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Thursday, Aug. 17, 2017 12:13 am

Darkness in the daytime

Solar eclipse promises a truly cosmic experience

 

“For some people, it is a life-changing event,” said Dr. John C. Martin, associate professor of astronomy-physics at University of Illinois Springfield, regarding the upcoming solar eclipse at approximately 1:20 p.m. on Monday, Aug. 21. “I’ve been warned that once you experience a totality you’re going to want to start traveling to see more, because it really is an out-of-this-world, not-everyday type of event.”

The “totality” Martin is referring to is the technical term for what people in the path of Monday’s eclipse will witness: a complete blocking out of the sun lasting a little more than two minutes. A solar eclipse occurs when the moon moves between the earth and the sun. “From the perspective of a point on the earth in the moon’s shadow, the moon is blocking the sun,” Martin explained. “The moon’s shadow is small, compared to the size of the earth, so only the people in the moon’s shadow are able to see the solar eclipse, which is the reason for the narrow path running from West Coast to East Coast.”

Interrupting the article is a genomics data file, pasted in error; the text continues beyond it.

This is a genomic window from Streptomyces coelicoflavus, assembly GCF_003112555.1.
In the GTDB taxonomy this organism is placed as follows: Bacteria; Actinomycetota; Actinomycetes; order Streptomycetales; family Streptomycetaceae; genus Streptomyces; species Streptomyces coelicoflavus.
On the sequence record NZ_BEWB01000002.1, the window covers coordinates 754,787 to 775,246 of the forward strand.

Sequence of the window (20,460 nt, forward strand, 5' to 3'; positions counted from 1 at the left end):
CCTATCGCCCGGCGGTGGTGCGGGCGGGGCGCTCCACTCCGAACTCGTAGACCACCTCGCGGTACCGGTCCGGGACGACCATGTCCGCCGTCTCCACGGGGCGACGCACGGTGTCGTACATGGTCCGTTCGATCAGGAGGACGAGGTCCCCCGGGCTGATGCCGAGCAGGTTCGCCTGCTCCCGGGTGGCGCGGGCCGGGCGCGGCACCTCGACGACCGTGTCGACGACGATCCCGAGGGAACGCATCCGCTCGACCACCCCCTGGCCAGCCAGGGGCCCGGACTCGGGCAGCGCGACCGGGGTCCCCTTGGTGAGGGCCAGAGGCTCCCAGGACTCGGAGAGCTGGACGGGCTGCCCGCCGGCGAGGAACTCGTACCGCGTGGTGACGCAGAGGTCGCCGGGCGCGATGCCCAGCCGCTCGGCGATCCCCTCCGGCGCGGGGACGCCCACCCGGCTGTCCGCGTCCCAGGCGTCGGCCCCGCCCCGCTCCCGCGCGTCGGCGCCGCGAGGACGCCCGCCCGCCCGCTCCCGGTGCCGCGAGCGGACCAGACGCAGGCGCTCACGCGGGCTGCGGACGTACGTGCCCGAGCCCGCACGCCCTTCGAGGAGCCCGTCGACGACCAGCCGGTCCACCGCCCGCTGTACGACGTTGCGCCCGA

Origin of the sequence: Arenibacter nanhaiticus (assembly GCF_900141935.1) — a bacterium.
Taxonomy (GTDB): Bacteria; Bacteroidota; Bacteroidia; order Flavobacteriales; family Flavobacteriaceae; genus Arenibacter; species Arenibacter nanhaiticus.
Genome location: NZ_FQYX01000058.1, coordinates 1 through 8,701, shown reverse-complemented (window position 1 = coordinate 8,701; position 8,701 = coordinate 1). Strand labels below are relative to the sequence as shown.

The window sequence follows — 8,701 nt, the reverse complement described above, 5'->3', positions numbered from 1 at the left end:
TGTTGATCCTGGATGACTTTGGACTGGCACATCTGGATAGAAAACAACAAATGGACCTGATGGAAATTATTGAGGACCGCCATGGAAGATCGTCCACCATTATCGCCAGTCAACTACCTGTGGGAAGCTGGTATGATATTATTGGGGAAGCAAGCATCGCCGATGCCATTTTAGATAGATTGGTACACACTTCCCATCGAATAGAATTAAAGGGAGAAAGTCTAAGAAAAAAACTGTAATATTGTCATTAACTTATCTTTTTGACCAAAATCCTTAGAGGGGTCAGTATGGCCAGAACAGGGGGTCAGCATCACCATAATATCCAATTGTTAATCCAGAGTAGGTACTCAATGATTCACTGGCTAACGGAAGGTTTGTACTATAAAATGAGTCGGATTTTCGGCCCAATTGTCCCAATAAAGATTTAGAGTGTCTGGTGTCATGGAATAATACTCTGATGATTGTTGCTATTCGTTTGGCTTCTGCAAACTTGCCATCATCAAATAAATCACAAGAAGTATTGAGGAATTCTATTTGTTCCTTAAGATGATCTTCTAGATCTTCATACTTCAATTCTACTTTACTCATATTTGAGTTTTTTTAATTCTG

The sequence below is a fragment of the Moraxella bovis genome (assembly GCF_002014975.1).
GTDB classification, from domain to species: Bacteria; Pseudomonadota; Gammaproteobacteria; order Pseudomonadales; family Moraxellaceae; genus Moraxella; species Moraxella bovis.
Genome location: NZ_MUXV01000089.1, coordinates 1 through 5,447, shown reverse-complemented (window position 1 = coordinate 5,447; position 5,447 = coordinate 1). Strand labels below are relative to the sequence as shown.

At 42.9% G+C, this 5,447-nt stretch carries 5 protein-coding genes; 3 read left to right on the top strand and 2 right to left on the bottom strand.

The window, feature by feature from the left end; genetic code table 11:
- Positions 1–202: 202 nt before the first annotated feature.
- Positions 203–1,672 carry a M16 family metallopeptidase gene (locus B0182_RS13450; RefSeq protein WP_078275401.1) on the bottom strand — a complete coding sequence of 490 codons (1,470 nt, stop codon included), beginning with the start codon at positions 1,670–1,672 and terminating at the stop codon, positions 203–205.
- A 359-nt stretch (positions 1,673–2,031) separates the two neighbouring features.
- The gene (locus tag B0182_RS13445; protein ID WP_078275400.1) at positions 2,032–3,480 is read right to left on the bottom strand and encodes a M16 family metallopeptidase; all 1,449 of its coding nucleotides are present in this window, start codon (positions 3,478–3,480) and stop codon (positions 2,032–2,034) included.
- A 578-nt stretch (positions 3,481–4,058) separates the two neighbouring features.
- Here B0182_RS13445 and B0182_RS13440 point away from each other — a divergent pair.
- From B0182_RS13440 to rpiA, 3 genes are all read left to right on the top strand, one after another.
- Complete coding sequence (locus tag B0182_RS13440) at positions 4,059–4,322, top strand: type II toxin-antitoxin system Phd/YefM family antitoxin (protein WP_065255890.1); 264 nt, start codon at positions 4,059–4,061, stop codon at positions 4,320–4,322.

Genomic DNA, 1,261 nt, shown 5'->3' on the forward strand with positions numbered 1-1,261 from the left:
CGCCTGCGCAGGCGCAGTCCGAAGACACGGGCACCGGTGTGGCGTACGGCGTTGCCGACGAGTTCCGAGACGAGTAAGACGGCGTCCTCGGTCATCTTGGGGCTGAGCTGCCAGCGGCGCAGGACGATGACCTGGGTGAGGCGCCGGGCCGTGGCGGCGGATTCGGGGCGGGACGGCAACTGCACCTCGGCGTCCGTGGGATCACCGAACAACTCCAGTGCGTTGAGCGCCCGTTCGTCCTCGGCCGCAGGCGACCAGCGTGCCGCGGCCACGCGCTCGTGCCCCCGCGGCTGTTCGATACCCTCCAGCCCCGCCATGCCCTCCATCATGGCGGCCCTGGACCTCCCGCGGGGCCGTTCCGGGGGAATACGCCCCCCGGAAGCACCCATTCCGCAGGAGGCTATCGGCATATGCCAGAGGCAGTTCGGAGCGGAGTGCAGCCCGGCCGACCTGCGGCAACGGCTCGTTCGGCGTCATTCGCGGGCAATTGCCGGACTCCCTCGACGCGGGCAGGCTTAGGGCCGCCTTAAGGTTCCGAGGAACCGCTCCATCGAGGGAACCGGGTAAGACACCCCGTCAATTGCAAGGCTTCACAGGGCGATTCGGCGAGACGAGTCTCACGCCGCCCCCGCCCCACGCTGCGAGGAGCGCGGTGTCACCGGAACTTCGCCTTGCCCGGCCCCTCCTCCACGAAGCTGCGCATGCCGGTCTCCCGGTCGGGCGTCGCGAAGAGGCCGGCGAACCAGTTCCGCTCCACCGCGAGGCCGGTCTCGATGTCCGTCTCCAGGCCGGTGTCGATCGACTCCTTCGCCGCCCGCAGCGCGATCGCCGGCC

Dr. John C. Martin, associate professor of astronomy-physics at University of Illinois Springfield.
Photo courtesy of UIS
The shadow’s path will cut a swath through Oregon, Idaho, Wyoming, western Nebraska, Missouri, Illinois, Kentucky, Tennessee and the Carolinas. NASA has designated the small town of Makanda, Illinois – directly south of Carbondale, near the Shawnee National Forest – as the location where the eclipse will have its greatest duration: two minutes and 41.6 seconds. NASA has created an interactive map, available at https://eclipse2017.nasa.gov/sites/default/files/interactive_map/index.html, which allows users to drop a pin at any point on the map and find out the exact time the moon starts to cover the sun, along with the point of maximum coverage and when it will stop covering the sun.

For those unable to take the day off or make the trip south, Martin says that from Springfield, at about 1:18 p.m. Monday, 96 percent of the sun will be covered. “That’s not bad,” he said, “but if people want to get the full effect, I encourage them to move all the way into the shadow. Having 96 percent of the sun covered means four percent is not covered.” He went on to explain that the amount of light reaching your eyes from just four percent of the sun is the equivalent of having a 1,000-watt halogen bulb held two feet from your face. “So, still pretty bright,” he laughed.

The difference between seeing a partial and total eclipse is stark, according to Martin. “In a total eclipse the sun is completely covered,” he said. “It’s dark like night, animals start to behave like it’s nighttime and start to go to sleep, you can see the stars, the temperature drops very suddenly because the sun isn’t warming you up anymore. It’s really a very different experience even compared to 98 or 99 percent coverage.”